Annapolis Divided on City Dock Parking
As plans are being made for the transformation of Annapolis' waterfront, business owners and residents are divided on how much parking should remain.
Residents and business owners were at odds over how much parking should remain in and around City Dock when it's renovated.
The proposed City Dock Master Plan, presented at Monday night's City Council meeting, would transform the Donner and Fleet lots into public spaces and reduce the parking near Susan Campbell Park. In total, about 90 of the 200 spaces found on City Dock would remain.
The basic idea is to make downtown Annapolis more "pedestrian friendly," presenter Chris Jakubiak said.
"For us business owners, it’s a simple equation: less parking means less customers means less revenues," said Gregory Guzzi, the owner of Guzzi Jewelers. "If you make it more difficult for them to come down and park, they will just go somewhere else."
The plan also recommends a promenade that would be 25-feet wide and wrap around the entirety of City Dock. The walk out to Susan Campbell Park—where Guzzi's business is located—would transform from a parking lot into an actual street with sidewalks and pull-up parking spaces.
Former Main Street business owner Roger Kizer Ball believes the proposed changes will draw more people downtown to experience the new space.
"You need to take advantage of all those people and turn them into sales," Kizer Ball said. "What the city should do is approve this plan or something very similar to it. I think the business owners will find a way to make increased sales off of this traffic."
Monday night's presentation marked the culmination of two years worth of work and meetings by the City Dock Advisory Committee. The next step for City Council will be to discuss the plan in committee meetings and bring it or a modified plan to a vote.
Jeff Schaub, who owns Marine Art Gallery, said he attended nearly a year's worth of committee meetings and still feels like his basic concern is being ignored: He doesn't believe customers will walk longer distances to patronize his store.
"The simple answer is that we are not Europe," Schaub said. "Americans, as we all know, will go to extraordinary lengths to park their cars as close as they can to where they need to be."
He also cited the mismanagement of the Market House as one reason he and other Dock Street business owners worry about this proposal.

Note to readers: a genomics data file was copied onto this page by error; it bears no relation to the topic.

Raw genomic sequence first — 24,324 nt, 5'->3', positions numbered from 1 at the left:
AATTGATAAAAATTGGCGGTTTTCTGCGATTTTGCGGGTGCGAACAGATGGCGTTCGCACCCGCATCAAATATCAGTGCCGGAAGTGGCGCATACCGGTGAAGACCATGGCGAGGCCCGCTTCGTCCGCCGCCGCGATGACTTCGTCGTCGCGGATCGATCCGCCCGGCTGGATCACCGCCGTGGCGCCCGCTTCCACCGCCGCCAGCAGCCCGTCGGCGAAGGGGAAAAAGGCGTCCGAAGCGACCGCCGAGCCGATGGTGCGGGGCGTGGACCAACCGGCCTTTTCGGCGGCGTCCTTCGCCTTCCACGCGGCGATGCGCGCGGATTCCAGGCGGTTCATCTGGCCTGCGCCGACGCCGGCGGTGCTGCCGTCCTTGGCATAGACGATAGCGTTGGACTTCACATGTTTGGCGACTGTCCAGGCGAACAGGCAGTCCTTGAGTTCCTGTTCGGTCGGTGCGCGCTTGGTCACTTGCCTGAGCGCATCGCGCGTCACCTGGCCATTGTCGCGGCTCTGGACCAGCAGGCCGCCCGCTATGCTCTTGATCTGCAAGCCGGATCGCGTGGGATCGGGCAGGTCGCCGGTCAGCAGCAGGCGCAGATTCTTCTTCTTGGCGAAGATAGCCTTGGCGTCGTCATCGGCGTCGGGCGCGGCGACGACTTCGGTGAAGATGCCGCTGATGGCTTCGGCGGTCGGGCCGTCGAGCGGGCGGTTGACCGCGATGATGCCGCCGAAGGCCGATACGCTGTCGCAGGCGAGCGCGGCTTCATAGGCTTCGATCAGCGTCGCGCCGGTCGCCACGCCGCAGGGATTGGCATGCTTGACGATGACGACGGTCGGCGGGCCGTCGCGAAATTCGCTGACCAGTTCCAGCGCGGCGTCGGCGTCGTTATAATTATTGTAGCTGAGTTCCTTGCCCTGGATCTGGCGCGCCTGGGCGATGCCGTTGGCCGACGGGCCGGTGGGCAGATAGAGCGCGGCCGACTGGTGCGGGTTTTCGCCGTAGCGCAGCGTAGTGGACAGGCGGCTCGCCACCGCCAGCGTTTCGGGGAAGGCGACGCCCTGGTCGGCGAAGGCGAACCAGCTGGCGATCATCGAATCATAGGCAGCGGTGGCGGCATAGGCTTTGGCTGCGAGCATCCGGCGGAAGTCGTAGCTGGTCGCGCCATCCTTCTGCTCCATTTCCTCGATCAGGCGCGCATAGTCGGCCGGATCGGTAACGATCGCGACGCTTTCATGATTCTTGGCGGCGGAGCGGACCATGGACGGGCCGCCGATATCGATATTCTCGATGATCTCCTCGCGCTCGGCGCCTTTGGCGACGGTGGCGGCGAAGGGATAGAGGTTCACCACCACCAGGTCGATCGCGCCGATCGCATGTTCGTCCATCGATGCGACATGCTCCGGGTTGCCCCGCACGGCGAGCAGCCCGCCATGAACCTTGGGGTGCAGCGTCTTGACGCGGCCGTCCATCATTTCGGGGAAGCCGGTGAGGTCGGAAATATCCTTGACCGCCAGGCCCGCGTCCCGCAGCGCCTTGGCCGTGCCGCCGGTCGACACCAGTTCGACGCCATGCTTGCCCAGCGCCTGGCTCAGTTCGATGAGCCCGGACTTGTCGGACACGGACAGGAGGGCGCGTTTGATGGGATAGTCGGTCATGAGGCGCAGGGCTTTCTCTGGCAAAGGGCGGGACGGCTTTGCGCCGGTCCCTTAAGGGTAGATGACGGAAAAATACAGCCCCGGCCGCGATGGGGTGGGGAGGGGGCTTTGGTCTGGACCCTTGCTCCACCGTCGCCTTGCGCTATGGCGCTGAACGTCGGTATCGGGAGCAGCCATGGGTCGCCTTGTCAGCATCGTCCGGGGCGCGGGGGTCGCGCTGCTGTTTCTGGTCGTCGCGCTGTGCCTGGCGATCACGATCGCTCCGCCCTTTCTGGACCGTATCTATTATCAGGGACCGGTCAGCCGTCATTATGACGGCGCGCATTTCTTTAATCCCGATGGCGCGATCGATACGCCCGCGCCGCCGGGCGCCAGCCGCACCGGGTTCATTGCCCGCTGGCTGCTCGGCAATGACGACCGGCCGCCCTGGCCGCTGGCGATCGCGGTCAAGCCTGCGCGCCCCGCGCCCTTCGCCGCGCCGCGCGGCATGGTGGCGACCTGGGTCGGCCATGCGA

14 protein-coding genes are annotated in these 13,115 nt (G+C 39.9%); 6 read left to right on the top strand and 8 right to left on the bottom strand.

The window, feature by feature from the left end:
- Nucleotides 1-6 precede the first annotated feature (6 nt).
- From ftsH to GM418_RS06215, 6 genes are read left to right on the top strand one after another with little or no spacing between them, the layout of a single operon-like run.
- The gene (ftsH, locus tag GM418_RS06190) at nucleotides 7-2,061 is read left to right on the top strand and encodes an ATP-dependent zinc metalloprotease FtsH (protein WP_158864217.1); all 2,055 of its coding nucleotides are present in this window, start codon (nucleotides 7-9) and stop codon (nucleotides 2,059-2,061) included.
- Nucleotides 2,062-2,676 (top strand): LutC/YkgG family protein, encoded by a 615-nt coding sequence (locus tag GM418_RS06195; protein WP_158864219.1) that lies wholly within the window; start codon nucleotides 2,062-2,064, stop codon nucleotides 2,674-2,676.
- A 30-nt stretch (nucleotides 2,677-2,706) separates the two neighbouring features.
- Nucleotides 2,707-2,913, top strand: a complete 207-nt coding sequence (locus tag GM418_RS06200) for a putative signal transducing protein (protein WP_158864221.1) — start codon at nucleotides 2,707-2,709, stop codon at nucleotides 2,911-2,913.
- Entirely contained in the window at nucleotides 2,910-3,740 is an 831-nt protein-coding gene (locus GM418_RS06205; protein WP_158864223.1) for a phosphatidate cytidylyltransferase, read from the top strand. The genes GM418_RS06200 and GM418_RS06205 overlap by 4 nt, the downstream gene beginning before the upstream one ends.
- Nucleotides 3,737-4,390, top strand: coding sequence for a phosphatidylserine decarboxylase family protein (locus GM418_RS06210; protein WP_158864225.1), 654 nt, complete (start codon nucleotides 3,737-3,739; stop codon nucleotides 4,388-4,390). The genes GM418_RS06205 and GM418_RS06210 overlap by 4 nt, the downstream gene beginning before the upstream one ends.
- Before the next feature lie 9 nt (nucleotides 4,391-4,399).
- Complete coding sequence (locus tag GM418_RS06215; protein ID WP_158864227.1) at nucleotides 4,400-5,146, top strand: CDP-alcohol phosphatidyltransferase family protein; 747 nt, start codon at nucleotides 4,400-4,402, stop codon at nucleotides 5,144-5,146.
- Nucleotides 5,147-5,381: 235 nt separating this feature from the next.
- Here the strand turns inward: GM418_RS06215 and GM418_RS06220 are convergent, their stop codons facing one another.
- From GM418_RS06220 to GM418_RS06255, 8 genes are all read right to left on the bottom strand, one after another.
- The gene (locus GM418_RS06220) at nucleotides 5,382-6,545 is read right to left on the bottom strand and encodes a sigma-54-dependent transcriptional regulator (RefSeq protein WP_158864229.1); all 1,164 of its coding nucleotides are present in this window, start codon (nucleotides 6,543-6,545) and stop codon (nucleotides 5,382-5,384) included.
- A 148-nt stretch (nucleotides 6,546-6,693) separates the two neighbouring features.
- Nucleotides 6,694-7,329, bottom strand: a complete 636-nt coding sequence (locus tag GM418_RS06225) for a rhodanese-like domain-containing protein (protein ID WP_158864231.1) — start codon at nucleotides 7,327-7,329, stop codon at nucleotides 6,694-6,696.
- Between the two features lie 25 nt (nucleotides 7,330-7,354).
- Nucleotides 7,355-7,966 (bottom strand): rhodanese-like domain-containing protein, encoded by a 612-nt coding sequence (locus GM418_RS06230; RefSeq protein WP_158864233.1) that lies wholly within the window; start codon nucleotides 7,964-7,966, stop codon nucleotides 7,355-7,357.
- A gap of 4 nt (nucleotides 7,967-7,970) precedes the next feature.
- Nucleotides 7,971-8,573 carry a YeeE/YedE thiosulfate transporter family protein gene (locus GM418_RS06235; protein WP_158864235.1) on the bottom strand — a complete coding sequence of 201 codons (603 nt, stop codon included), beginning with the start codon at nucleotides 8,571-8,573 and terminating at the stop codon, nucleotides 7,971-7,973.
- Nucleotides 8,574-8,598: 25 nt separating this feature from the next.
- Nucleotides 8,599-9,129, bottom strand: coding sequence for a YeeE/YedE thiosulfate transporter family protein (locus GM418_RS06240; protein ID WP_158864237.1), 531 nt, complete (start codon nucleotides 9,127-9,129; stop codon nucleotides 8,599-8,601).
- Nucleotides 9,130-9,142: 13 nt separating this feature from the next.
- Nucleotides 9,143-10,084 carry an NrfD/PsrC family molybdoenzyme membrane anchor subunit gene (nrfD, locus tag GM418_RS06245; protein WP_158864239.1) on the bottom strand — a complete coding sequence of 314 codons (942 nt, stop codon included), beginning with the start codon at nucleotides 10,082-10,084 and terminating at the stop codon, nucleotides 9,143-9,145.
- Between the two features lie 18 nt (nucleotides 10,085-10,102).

"The years of unintended consequences with the Market House are absolutely stunning," Schaub said. "We don’t want to be the guinea pig that doesn’t survive the experiment."
Juliet Thompson, who chairs the Ward One Residents Association's parking committee, believes this plan would push customers into residential areas rather than city parking garages.
"It’s nice to say let’s put them on the connector and get them into Park Place [Garage], but that isn’t happening at the moment," Thompson said.
She and several Ward One residents called the plan an impending parking nightmare. The city already has 590 active residential parking permits for 460 residential spots.
Alderman Fred Paone (R-2nd Ward) asked Jakubiak about potentially building a new parking garage, citing elements of the plan that call for increased development of the City Dock area—including the construction of a new waterfront hotel.
Jakubiak said he believes this could be addressed by building small garages into new buildings to service the needs of those buildings. He also said the renovation of Hillman Garage provides the city with an opportunity to add additional spaces by adding another story when the new garage is built.
Denise Worthen pleaded with council to "stop obsessing about cars and the parking." She said the city needs to shift towards a pedestrian friendly downtown.
"Stop thinking about how it can serve the internal combustion engine, and start thinking about how it can serve people," Worthen said. "It’s not going to be pain free, but on balance I think the potential benefits outweigh the potential costs."
The committee members who presented the plan also admitted to being divided about parking. Jon Arason, the director of planning and zoning for Annapolis, told the council repeatedly that he does not believe consensus will ever be reached.
"People have strong opinions about City Dock because it’s important to them," Arason said. "These are residents and business people who really care about City Dock and want to make sure it works."
Arason said he hoped the debate would make the plan stronger, but council will need to make a commitment to one parking vision.